“Here. I only gave us enough to stave off hunger, but not enough to spoil our dinners.” He set a bowl down on the counter next to the stove. When she looked in the bowl, she started laughing.

“Are those Flamin’ Hot Cheetos?”

He grinned.

“They are indeed. The best snack food ever invented, and I will hear no argument.”

“No argument here. I love that a pediatrician had Flamin’ Hot Cheetos tucked in the back of his pantry. Makes me feel a lot less guilty about my secret snack drawer.”

They demolished the Cheetos in about three minutes flat and spent the rest of the risotto cooking time talking about their favorite snack foods.

“Okay, I think we’re ready.” He took bowls down from the cabinet and nodded over to the living room. “Sorry, I don’t have a dinner table yet. I got rid of my old one when I moved because it didn’t work in this space, but I haven’t had time to get a new one yet. I just mostly eat at the coffee table.”

“Oh no.” She set her wineglass down and shook her head sadly. “I wish you’d told me that before I came over. I can’t eat a meal at a coffee table! Don’t you know who I am?”

He grated cheese on top of a bowl of risotto and handed it to her.

“Oh, I’m sorry, your royal highness, please forgive me?”

She took the bowl and picked up her wineglass.

“I’ll make an exception in this case, but I don’t want you to think this is going to be a common occurrence.”

He waved toward the living room.

“Go sit down, and I’ll bring everything else over.”

She padded into the living room and sank down into the couch.

“What is in this couch?” she asked him, when he came back into the living room, his bowl in one hand and forks for both of them in the other. “Angel wings? Unicorn feathers? Actual clouds from heaven?”

He set the food down onto the coffee table and handed her a fork before he went back into the kitchen.

“That couch is super comfortable, right? I got it at a furniture store’s going-out-of-business sale—I always think those sales are fake because, I swear, some of those furniture companies go out of business like twice a year—but I don’t even care if this one was fake because I love this couch and will defend it against all enemies.”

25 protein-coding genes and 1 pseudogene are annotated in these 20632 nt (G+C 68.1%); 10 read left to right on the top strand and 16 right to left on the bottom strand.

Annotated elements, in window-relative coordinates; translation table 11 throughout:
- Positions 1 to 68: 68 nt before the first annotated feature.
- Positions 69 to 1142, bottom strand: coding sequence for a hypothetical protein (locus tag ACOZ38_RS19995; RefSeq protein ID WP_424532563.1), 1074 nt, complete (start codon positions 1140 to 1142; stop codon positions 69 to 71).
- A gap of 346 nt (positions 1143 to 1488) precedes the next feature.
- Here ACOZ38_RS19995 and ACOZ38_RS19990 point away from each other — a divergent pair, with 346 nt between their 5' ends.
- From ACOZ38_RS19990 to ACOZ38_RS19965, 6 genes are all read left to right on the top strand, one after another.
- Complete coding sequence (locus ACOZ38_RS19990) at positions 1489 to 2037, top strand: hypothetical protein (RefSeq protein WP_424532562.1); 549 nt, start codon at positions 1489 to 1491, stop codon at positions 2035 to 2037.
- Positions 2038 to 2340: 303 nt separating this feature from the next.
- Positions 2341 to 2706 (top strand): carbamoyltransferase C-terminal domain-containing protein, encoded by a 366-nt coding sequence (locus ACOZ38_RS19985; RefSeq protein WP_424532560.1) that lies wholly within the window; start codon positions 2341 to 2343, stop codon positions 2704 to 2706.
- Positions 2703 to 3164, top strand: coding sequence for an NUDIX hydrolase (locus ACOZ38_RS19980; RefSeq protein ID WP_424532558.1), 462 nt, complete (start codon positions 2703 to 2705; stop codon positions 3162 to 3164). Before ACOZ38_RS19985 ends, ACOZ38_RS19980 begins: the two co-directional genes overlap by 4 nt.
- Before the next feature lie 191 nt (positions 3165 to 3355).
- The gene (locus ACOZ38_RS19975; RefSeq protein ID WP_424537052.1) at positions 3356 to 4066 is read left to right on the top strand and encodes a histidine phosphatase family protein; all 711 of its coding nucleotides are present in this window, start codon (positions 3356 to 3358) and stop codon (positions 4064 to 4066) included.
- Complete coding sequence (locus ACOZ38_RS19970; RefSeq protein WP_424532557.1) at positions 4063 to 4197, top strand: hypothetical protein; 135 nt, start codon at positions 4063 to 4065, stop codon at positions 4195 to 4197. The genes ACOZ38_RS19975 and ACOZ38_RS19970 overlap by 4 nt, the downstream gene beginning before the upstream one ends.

He came back to the couch with his wineglass, the wine bottle, and a pile of napkins.

She topped off both of their wineglasses.

“Does . . . does your couch have a lot of enemies? Forgive me, I don’t have a leather couch made of pillows sewn by a goddess, so I don’t know these things.”

He picked up his glass, his face serious.

“Oh yes. It’s one of the hardest things about owning a couch like this. People try to storm your home all the time to destroy it because they think anything this magical must be a sin. They warn you about this at the furniture store before you buy it. They had to put a guard on it in the showroom. It was crazy.” He looked at her with a straight face until her laughter finally made him crack a smile.

She stuck her fork into the risotto and took a bite.

“Oh my God.”

He looked up, his fork halfway to his mouth.

“What? ‘Oh my God’ what?”

She was too busy eating to answer at first.

“Oh my God, this risotto, that’s what ‘Oh my God!’ I had no idea it was going to be this good!”

His most smug smile spread over his face, but she didn’t even care.

“Tell me more. What’s so ‘Oh my God’ about it? I want details, please.”

She waved her finger in his face and retreated to the far corner of the couch.

“Stop talking to me. I need to concentrate when I eat this.”

When she was almost done with her bowl, one of the things he’d said about why he liked making risotto came back into her head.

“So what happened at work today that made you need to make risotto?” she asked.

He sighed and put his own fork down.

“It was just a really shitty day, with some of my least favorite parts of this job.”